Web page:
Flextronics' Growth Strategy

Dec. 21, 2004
The focus: lots of new business and many low-cost locations.

Like many other contract manufacturers, Singapore-based Flextronics International Ltd. is taking some financial hits this year. Two months ago, Flextronics' stock was trading about 30% below its all-time high.

And earnings in the calendar quarter just completed, the first three months of Flextronics' 2002 fiscal year, were projected to be 18 cents to 22 cents per share, compared with 22 cents a share in fiscal 2001's final quarter and 26 cents a share in the third quarter of fiscal 2001.

But Chairman and CEO Michael E. Marks expects business to get a whole lot better in part because of what he calls "the final capitulation of the OEMs." He anticipates, for example, such well-known OEMs as Motorola Inc., L.M. Ericsson Telephone Co., Siemens AG, and Lucent Technologies Inc. will be outsourcing new programs as they go through massive restructurings.

Marks is aggressively going after such new business as part of his growth strategy for Flextronics. In May, for example, he was negotiating a total of $10 billion in new business, a figure only $2.1 billion shy of Flextronics' $12.1 billion net sales for all of its 2001 fiscal year.

Another key strategic element in Marks' growth strategy is manufacturing in low-labor-cost locations. With its OEM customers themselves increasingly cost-conscious, Marks expects the bulk of Flextronics' high-volume production will now be done in such countries as China, Malaysia, Mexico, Poland, Hungary, and the Czech Republic.

Low-volume, more-complex work will be done in higher-cost locations, although capacity at Flextronics' manufacturing facilities in high-cost San Jose, the company's operational headquarters, has been cut about 50% and, says Marks, "we will not increase that again."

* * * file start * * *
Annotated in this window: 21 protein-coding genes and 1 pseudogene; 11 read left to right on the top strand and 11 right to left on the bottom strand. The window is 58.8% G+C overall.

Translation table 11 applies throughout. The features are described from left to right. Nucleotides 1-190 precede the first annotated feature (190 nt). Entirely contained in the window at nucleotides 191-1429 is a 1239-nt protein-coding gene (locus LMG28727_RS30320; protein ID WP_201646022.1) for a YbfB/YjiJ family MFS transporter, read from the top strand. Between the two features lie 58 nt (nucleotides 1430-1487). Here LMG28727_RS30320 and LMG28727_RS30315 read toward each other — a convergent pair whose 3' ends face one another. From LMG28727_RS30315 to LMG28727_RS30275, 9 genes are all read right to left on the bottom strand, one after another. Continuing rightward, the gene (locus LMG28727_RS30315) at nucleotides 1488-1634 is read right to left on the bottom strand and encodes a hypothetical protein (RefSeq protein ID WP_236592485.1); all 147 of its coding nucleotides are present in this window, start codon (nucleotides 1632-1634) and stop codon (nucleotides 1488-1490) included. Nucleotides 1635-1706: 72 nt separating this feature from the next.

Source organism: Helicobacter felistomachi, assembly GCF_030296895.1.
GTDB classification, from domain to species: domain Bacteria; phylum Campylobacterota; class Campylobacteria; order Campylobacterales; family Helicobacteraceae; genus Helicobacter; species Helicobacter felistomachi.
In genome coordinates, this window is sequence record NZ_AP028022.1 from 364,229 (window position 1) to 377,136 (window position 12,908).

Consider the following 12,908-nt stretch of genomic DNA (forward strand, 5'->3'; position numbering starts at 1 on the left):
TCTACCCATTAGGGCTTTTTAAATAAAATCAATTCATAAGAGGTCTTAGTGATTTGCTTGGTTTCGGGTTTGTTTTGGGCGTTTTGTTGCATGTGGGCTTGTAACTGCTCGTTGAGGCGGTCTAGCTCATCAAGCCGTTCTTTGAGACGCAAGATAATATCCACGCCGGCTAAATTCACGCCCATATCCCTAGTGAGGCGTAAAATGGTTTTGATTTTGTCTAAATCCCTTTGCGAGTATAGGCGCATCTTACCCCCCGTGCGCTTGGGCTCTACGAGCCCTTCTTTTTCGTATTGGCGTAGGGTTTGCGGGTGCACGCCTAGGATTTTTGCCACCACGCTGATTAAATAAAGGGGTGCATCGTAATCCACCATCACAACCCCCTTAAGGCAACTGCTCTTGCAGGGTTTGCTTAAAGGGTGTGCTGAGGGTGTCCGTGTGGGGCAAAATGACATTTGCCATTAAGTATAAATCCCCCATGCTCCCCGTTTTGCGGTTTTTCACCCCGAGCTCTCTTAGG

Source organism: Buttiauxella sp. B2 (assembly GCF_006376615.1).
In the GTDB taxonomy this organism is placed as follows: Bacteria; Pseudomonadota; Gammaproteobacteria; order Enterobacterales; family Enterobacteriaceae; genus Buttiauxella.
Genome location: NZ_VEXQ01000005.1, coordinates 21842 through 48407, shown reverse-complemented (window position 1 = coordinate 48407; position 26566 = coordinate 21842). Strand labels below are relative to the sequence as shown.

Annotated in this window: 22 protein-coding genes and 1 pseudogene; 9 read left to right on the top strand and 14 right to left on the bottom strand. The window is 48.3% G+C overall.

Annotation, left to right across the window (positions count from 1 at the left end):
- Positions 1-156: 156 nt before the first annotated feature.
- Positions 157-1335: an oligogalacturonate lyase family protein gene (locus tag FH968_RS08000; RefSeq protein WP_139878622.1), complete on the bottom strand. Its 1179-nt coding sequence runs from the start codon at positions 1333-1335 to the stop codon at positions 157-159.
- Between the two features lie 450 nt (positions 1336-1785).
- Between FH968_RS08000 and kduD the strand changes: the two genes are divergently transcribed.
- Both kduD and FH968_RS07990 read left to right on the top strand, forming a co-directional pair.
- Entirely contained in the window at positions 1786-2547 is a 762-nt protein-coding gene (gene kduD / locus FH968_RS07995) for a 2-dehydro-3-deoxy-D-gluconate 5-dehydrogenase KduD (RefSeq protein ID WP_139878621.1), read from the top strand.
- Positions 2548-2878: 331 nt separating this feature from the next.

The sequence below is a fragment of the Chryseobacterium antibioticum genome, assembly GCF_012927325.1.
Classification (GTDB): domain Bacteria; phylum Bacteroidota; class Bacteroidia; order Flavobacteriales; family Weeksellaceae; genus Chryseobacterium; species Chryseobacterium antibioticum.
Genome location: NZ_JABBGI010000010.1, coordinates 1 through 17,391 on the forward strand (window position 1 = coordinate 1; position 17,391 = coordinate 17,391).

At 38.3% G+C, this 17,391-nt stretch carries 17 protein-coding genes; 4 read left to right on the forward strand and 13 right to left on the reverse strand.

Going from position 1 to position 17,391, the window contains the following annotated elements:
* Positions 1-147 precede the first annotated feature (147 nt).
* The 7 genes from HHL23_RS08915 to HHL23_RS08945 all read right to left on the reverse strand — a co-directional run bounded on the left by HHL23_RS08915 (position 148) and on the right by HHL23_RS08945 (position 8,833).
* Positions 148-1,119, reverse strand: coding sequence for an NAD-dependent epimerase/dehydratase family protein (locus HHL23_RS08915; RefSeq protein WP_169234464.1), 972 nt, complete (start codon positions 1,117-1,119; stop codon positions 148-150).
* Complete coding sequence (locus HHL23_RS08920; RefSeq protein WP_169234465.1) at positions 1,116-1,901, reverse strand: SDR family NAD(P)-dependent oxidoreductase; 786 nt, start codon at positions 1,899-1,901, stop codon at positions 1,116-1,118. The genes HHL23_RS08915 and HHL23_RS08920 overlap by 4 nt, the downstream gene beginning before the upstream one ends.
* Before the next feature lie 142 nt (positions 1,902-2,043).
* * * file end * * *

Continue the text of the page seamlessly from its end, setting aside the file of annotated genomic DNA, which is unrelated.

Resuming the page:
About the Author

John McClenahen | Former Senior Editor, IndustryWeek

 John S. McClenahen, is an occasional essayist on the Web site of IndustryWeek, the executive management publication from which he retired in 2006. He began his journalism career as a broadcast journalist at Westinghouse Broadcasting’s KYW in Cleveland, Ohio. In May 1967, he joined Penton Media Inc. in Cleveland and in September 1967 was transferred to Washington, DC, the base from which for nearly 40 years he wrote primarily about national and international economics and politics, and corporate social responsibility.
      McClenahen, a native of Ohio now residing in Maryland, is an award-winning writer and photographer. He is the author of three books of poetry, most recently An Unexpected Poet (2013), and several books of photographs, including Black, White, and Shades of Grey (2014). He also is the author of a children’s book, Henry at His Beach (2014).
      His photograph “Provincetown: Fog Rising 2004” was selected for the Smithsonian Institution’s 2011 juried exhibition Artists at Work and displayed in the S. Dillon Ripley Center at the Smithsonian Institution in Washington, D.C., from June until October 2011. Five of his photographs are in the collection of St. Lawrence University and displayed on campus in Canton, New York.
      John McClenahen’s essay “Incorporating America: Whitman in Context” was designated one of the five best works published in The Journal of Graduate Liberal Studies during the twelve-year editorship of R. Barry Leavis of Rollins College. John McClenahen’s several journalism prizes include the coveted Jesse H. Neal Award. He also is the author of the commemorative poem “Upon 50 Years,” celebrating the fiftieth anniversary of the founding of Wolfson College Cambridge, and appearing in “The Wolfson Review.”
      John McClenahen received a B.A. (English with a minor in government) from St. Lawrence University, an M.A., (English) from Western Reserve University, and a Master of Arts in Liberal Studies from Georgetown University, where he also pursued doctoral studies. At St. Lawrence University, he was elected to academic honor societies in English and government and to Omicron Delta Kappa, the University’s highest undergraduate honor. John McClenahen was a participant in the 32nd Annual Wharton Seminars for Journalists at the Wharton School at the University of Pennsylvania in Philadelphia. During the Easter Term of the 1986 academic year, John McClenahen was the first American to hold a prestigious Press Fellowship at Wolfson College, Cambridge, in the United Kingdom.
      John McClenahen has served on the Editorial Board of Confluence: The Journal of Graduate Liberal Studies and was co-founder and first editor of Liberal Studies at Georgetown. He has been a volunteer researcher on the William Steinway Diary Project at the Smithsonian Institution, Washington, D.C., and has been an assistant professorial lecturer at The George Washington University in Washington, D.C.


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